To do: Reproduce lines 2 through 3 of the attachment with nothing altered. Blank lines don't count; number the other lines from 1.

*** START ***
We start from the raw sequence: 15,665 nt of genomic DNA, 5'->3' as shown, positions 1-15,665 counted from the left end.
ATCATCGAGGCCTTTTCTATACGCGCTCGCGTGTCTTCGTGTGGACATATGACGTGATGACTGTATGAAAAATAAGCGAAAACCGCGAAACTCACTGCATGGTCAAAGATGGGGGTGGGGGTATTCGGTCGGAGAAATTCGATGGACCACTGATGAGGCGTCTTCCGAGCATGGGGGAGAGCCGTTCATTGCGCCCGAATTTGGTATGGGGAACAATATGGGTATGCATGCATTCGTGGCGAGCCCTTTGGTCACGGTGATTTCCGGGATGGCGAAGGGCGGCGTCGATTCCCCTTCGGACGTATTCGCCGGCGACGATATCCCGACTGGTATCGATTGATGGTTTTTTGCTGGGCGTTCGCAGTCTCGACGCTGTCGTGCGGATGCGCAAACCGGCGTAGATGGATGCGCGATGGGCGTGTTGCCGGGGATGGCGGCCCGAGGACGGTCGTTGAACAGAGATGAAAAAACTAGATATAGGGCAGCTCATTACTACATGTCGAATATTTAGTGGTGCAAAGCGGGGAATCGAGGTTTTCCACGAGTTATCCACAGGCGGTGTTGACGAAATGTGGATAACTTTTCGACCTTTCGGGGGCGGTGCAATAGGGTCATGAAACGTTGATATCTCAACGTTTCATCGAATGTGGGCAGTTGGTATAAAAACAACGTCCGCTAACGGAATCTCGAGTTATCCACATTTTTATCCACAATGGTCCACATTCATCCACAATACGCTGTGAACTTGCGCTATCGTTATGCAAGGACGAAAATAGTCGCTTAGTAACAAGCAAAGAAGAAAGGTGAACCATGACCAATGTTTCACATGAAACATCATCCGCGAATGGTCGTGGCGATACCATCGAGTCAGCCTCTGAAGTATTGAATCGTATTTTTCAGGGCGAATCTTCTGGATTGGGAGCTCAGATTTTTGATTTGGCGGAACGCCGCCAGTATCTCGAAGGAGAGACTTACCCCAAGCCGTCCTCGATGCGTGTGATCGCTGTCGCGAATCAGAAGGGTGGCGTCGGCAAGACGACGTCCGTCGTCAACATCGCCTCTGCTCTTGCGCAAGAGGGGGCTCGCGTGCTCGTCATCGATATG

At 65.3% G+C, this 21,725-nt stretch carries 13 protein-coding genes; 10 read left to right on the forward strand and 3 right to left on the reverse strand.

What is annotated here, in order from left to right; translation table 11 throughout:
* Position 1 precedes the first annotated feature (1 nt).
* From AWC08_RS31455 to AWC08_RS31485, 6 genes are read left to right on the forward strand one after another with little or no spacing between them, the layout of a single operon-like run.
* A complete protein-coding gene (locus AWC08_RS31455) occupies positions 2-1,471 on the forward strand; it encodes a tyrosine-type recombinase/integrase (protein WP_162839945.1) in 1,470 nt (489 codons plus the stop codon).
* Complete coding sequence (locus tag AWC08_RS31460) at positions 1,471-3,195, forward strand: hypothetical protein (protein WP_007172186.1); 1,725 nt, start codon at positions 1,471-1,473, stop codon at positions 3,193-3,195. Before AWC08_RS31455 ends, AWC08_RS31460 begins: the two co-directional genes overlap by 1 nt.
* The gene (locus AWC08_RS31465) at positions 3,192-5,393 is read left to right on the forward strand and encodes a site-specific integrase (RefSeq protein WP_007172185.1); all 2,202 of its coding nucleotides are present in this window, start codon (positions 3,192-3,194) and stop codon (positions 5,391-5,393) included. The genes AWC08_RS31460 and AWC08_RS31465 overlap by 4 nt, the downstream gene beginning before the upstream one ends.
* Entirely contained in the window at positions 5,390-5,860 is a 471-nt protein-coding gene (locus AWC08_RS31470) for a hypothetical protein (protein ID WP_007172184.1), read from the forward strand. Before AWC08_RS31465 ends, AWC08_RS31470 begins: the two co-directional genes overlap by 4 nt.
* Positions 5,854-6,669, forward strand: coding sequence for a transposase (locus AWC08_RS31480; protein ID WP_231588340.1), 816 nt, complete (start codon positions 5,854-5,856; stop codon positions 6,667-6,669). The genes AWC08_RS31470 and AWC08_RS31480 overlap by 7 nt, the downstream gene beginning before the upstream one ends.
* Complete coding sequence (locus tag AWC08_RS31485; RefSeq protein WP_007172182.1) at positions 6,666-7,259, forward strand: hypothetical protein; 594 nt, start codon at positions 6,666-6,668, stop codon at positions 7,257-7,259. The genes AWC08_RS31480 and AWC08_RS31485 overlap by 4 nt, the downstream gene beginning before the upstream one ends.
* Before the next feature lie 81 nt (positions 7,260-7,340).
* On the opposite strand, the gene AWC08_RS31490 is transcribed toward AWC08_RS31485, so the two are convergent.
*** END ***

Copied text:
ATCATCGAGGCCTTTTCTATACGCGCTCGCGTGTCTTCGTGTGGACATATGACGTGATGACTGTATGAAAAATAAGCGAAAACCGCGAAACTCACTGCATGGTCAAAGATGGGGGTGGGGGTATTCGGTCGGAGAAATTCGATGGACCACTGATGAGGCGTCTTCCGAGCATGGGGGAGAGCCGTTCATTGCGCCCGAATTTGGTATGGGGAACAATATGGGTATGCATGCATTCGTGGCGAGCCCTTTGGTCACGGTGATTTCCGGGATGGCGAAGGGCGGCGTCGATTCCCCTTCGGACGTATTCGCCGGCGACGATATCCCGACTGGTATCGATTGATGGTTTTTTGCTGGGCGTTCGCAGTCTCGACGCTGTCGTGCGGATGCGCAAACCGGCGTAGATGGATGCGCGATGGGCGTGTTGCCGGGGATGGCGGCCCGAGGACGGTCGTTGAACAGAGATGAAAAAACTAGATATAGGGCAGCTCATTACTACATGTCGAATATTTAGTGGTGCAAAGCGGGGAATCGAGGTTTTCCACGAGTTATCCACAGGCGGTGTTGACGAAATGTGGATAACTTTTCGACCTTTCGGGGGCGGTGCAATAGGGTCATGAAACGTTGATATCTCAACGTTTCATCGAATGTGGGCAGTTGGTATAAAAACAACGTCCGCTAACGGAATCTCGAGTTATCCACATTTTTATCCACAATGGTCCACATTCATCCACAATACGCTGTGAACTTGCGCTATCGTTATGCAAGGACGAAAATAGTCGCTTAGTAACAAGCAAAGAAGAAAGGTGAACCATGACCAATGTTTCACATGAAACATCATCCGCGAATGGTCGTGGCGATACCATCGAGTCAGCCTCTGAAGTATTGAATCGTATTTTTCAGGGCGAATCTTCTGGATTGGGAGCTCAGATTTTTGATTTGGCGGAACGCCGCCAGTATCTCGAAGGAGAGACTTACCCCAAGCCGTCCTCGATGCGTGTGATCGCTGTCGCGAATCAGAAGGGTGGCGTCGGCAAGACGACGTCCGTCGTCAACATCGCCTCTGCTCTTGCGCAAGAGGGGGCTCGCGTGCTCGTCATCGATATG

At 65.3% G+C, this 21,725-nt stretch carries 13 protein-coding genes; 10 read left to right on the forward strand and 3 right to left on the reverse strand.